Do you know what’s scary? You know that paralysis of fear that you feel right before the drop of a rollercoaster? Or the gut wrenching anxiety when you walk into a hospital? That moment of desperation when you swerve quickly to avoid a fatal collision? We each have our own definitions of fear. For me, losing your job is scary, but what’s worse is staying in your job.
|Original image by twicepix at Flickr. Licensed
under Creative Commons.
As an audience built of Millenials, structured reality television is our guilty pleasure. As a nation, we consume more reality tv than ever. You’re part of one even if you weren’t aware of it. It isn’t structured, there is no Chanel lipgloss, and we don’t reap the financial benefits of photo shoots or club appearances. You’re very much under the magnifying glass, be cautious not to be crushed underneath it. Welcome to reality television.
A recent Skills and Employment Survey concluded that job insecurity is now at a 20 year high. The results established that 52% of workers are concerned about job status, and almost a third of those questioned raised concerns of unfair treatment in the workplace. Anxiety among the workplace isn’t a deviation and many struggle with daily worries when it comes to their employment. With less control and more surveillance, it could be suggested that this work orientated anxiety can result in a descent in productivity. Continue reading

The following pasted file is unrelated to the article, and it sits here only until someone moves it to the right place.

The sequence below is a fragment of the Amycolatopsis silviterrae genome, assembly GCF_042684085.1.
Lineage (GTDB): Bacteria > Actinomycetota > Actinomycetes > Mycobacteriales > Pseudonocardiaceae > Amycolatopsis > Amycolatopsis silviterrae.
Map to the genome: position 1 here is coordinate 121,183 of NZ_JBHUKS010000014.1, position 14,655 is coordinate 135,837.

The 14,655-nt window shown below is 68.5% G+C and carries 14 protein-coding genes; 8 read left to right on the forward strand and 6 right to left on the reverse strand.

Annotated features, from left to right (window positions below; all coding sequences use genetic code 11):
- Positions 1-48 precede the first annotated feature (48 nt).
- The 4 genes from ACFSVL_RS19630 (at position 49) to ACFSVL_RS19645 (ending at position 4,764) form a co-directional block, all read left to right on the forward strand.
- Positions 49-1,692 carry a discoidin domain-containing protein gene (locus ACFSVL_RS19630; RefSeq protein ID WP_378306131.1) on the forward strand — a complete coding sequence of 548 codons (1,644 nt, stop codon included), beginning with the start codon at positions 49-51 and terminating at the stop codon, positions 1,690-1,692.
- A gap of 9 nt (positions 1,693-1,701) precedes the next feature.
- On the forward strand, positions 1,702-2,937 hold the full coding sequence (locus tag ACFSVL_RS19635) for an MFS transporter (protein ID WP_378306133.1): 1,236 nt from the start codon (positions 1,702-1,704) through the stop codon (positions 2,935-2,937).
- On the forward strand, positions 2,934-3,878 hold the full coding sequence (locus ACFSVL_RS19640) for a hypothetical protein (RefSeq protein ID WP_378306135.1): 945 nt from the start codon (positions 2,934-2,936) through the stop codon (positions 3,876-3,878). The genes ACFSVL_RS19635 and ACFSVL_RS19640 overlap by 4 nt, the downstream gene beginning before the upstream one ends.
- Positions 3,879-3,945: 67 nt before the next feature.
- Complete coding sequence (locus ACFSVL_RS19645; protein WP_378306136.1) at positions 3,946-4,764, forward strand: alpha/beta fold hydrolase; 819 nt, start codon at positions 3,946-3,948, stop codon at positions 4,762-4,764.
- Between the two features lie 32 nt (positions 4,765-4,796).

|Image by Josh Kenzer, flickr.com|
“If Barack Obama can do it, why can’t I?” – Rhys Cronin (Bar Staff, Boyfriend)
Couples in the workplace are a common occurrence, and the issues that are tied to the situation are even more common. It is less of a problem if you aren’t put to work the same times, the normality of relationship routine continues with ‘How was your day?’ However, relationship boundaries are tested when working the same hours, depending on the industry you’ve both chosen (or are just stuck in).